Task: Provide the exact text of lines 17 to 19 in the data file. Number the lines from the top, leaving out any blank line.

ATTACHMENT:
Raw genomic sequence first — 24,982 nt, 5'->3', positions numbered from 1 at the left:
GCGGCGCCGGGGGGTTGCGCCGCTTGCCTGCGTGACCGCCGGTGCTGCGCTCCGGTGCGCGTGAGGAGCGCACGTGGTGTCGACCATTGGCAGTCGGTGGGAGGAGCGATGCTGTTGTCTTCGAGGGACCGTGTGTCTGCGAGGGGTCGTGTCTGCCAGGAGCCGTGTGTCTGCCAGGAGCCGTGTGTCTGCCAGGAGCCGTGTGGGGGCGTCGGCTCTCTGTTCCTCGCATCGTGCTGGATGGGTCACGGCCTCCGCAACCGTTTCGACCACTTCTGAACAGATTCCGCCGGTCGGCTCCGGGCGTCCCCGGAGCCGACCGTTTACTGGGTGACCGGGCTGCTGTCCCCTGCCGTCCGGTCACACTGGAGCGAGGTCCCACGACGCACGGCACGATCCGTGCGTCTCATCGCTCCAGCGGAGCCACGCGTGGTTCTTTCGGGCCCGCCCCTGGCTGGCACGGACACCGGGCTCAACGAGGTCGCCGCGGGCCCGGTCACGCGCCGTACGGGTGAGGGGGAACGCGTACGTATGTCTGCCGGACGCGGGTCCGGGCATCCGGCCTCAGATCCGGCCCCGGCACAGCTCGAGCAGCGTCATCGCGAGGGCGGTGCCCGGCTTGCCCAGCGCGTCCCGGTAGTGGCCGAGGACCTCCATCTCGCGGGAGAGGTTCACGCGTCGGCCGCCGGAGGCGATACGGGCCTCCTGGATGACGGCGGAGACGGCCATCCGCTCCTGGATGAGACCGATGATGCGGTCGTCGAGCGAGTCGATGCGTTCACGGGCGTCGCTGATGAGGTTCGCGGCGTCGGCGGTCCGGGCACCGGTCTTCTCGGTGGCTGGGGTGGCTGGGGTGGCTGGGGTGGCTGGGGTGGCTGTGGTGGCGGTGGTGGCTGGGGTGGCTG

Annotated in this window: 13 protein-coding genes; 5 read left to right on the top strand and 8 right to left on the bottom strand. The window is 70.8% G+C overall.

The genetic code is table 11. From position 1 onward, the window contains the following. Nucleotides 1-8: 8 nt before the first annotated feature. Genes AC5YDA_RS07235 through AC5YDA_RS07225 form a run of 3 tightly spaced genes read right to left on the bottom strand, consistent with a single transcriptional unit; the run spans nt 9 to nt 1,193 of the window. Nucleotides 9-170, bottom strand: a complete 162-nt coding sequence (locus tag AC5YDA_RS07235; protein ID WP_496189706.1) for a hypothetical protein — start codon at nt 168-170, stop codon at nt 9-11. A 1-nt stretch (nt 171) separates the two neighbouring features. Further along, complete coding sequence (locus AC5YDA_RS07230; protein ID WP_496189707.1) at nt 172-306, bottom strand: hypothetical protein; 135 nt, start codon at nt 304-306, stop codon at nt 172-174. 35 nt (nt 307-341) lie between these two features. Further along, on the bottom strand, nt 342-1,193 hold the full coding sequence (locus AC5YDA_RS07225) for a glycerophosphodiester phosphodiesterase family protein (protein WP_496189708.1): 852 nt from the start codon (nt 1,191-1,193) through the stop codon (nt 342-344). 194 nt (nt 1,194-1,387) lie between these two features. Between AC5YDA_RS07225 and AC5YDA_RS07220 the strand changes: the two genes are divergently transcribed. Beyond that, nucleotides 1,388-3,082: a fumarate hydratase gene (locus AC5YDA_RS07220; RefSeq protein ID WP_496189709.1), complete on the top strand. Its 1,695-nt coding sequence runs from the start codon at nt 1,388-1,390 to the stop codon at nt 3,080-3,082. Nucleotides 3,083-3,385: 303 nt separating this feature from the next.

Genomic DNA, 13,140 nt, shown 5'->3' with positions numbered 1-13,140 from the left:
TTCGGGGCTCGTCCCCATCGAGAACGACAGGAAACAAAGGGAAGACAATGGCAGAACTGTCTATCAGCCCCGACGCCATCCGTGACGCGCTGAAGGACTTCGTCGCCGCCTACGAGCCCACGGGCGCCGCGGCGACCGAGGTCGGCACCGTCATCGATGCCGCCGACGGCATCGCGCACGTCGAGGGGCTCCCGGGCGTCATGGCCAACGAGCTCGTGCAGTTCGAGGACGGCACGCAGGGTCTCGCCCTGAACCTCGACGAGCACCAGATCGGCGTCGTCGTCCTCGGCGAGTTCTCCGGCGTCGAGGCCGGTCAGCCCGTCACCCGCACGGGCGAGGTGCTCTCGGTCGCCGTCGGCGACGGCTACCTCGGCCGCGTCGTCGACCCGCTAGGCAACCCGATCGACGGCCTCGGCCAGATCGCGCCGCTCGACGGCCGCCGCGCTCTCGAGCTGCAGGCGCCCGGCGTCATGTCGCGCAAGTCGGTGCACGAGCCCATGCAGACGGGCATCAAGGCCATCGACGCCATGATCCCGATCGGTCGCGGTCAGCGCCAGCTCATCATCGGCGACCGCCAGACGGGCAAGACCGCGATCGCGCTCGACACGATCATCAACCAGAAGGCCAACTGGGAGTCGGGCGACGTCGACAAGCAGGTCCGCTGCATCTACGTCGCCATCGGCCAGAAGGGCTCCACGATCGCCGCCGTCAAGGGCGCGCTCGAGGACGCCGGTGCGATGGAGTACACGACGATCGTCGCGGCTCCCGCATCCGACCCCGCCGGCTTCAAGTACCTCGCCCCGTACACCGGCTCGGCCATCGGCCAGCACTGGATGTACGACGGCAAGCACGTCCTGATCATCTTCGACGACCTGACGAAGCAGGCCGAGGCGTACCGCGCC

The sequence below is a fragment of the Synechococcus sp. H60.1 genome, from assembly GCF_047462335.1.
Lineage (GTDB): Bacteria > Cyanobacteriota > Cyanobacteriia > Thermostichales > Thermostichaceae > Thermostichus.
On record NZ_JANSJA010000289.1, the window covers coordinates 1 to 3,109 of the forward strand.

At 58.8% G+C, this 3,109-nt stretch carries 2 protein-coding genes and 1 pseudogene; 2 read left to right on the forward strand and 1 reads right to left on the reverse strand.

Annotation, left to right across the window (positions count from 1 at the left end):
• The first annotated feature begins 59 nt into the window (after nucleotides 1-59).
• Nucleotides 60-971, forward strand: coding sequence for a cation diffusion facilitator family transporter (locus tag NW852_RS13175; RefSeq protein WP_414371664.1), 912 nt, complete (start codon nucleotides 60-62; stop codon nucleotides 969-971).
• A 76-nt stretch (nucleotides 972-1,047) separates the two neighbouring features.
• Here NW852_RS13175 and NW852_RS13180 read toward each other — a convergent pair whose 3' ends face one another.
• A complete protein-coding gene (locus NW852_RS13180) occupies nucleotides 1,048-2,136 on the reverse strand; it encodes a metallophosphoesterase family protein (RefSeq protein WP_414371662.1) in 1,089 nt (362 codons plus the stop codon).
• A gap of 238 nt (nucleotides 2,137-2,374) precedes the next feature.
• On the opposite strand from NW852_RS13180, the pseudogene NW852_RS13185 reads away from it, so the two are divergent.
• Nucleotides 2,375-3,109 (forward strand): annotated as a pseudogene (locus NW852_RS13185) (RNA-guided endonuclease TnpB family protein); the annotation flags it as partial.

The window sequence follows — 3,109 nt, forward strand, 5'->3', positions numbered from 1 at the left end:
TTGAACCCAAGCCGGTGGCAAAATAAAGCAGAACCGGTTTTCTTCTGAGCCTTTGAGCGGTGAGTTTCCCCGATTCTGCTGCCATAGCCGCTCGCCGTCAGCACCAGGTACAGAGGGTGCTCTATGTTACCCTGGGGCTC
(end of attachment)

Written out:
• A gap of 238 nt (nucleotides 2,137-2,374) precedes the next feature.
• On the opposite strand from NW852_RS13180, the pseudogene NW852_RS13185 reads away from it, so the two are divergent.
• Nucleotides 2,375-3,109 (forward strand): annotated as a pseudogene (locus NW852_RS13185) (RNA-guided endonuclease TnpB family protein); the annotation flags it as partial.